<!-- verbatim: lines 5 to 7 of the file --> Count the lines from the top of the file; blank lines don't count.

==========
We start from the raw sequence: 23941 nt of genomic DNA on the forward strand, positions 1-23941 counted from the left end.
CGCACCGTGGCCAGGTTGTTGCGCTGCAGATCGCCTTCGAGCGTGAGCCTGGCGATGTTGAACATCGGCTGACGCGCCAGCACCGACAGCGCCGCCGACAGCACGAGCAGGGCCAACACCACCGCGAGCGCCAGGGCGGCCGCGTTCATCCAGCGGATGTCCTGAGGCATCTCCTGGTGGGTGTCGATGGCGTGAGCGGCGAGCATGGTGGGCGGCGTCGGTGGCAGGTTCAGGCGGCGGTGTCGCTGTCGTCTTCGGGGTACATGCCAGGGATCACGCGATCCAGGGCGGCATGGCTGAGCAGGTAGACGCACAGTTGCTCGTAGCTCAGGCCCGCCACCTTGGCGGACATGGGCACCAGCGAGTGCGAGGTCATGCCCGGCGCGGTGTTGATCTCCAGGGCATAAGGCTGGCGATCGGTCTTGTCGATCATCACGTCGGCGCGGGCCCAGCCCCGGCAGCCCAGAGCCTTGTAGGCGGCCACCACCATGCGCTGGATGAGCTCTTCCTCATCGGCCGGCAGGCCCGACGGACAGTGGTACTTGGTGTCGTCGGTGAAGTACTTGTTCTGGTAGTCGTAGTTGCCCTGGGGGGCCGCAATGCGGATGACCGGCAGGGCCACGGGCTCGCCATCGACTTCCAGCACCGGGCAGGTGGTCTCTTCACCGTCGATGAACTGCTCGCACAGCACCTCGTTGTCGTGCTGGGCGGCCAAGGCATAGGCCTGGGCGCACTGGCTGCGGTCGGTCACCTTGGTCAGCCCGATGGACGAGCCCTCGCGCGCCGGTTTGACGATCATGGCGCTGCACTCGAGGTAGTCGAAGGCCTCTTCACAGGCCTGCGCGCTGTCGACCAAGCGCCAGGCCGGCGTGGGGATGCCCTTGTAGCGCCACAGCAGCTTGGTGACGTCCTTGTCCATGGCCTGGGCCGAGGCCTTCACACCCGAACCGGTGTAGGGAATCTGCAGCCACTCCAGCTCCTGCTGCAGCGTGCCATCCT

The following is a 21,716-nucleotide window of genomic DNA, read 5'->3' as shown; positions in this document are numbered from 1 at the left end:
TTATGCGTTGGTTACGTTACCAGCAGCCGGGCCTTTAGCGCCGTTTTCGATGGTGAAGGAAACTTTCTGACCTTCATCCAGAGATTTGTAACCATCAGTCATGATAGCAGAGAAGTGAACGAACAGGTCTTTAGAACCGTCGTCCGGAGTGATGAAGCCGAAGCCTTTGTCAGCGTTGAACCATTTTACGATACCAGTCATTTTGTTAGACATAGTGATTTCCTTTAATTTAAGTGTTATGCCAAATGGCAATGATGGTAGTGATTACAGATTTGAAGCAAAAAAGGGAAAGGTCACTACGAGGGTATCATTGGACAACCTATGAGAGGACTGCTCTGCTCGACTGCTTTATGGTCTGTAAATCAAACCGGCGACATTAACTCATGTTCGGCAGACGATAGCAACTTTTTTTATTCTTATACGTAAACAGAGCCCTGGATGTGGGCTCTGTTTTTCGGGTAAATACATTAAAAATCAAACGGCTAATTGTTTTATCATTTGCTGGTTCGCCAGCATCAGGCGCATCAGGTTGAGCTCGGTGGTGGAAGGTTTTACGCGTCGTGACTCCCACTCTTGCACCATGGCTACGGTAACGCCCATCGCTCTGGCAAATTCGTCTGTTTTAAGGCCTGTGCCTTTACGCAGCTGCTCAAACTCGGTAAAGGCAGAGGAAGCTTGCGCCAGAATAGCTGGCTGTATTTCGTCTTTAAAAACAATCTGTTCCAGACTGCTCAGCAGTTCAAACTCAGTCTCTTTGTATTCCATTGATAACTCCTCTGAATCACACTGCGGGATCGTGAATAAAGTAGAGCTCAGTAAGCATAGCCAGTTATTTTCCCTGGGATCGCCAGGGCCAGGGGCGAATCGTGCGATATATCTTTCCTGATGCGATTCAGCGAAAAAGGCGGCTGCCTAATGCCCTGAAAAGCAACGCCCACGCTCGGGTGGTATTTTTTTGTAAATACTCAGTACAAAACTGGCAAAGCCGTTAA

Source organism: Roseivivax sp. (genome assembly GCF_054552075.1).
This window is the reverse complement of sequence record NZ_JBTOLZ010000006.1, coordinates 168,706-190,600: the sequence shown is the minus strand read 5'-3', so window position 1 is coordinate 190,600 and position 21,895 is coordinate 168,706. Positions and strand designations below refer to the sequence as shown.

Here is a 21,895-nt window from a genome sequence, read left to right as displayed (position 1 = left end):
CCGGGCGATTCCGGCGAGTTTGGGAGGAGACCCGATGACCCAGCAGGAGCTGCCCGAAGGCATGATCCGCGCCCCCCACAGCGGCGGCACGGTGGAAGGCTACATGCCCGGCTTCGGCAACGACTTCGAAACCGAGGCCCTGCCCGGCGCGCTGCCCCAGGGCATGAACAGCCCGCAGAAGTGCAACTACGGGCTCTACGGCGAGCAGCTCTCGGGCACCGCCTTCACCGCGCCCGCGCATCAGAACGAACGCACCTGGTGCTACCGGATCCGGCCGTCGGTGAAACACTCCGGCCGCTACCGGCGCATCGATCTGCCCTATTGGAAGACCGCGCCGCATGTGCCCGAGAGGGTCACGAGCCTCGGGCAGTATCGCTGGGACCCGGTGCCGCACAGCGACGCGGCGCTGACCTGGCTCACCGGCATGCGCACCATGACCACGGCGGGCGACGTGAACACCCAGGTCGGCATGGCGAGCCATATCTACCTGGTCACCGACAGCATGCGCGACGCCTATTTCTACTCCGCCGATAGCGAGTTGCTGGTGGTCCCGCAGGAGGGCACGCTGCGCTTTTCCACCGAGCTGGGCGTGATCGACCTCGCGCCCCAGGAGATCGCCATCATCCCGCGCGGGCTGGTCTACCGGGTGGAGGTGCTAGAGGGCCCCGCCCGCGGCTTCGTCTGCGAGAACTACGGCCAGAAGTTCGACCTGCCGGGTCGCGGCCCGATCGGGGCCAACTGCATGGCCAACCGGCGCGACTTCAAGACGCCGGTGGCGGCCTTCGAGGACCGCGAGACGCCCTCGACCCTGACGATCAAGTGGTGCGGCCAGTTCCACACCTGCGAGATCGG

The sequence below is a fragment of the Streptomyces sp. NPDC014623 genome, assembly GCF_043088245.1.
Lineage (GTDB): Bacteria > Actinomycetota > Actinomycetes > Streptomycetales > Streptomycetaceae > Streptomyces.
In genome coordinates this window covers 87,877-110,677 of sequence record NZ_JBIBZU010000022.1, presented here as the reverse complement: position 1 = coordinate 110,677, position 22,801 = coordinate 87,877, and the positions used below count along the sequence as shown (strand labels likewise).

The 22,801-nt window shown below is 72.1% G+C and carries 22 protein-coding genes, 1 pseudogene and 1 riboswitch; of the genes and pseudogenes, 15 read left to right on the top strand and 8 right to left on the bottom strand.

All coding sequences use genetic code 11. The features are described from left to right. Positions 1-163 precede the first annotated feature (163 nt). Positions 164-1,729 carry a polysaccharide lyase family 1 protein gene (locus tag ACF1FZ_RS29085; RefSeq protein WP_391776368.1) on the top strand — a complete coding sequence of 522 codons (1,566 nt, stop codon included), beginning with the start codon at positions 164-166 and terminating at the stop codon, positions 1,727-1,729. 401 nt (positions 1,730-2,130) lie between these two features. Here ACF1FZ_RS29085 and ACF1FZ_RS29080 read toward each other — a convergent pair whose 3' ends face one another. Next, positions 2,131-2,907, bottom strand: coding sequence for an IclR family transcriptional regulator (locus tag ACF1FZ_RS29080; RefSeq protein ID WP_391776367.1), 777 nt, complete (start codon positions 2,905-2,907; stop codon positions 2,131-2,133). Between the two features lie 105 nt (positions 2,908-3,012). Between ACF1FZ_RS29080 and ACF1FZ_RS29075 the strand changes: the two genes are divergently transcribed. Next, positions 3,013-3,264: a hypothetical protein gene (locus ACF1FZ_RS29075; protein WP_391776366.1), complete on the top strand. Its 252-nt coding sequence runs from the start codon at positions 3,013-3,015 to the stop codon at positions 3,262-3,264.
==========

Source organism: Roseivivax sp. (genome assembly GCF_054552075.1).
This window is the reverse complement of sequence record NZ_JBTOLZ010000006.1, coordinates 168,706-190,600: the sequence shown is the minus strand read 5'-3', so window position 1 is coordinate 190,600 and position 21,895 is coordinate 168,706. Positions and strand designations below refer to the sequence as shown.

Here is a 21,895-nt window from a genome sequence, read left to right as displayed (position 1 = left end):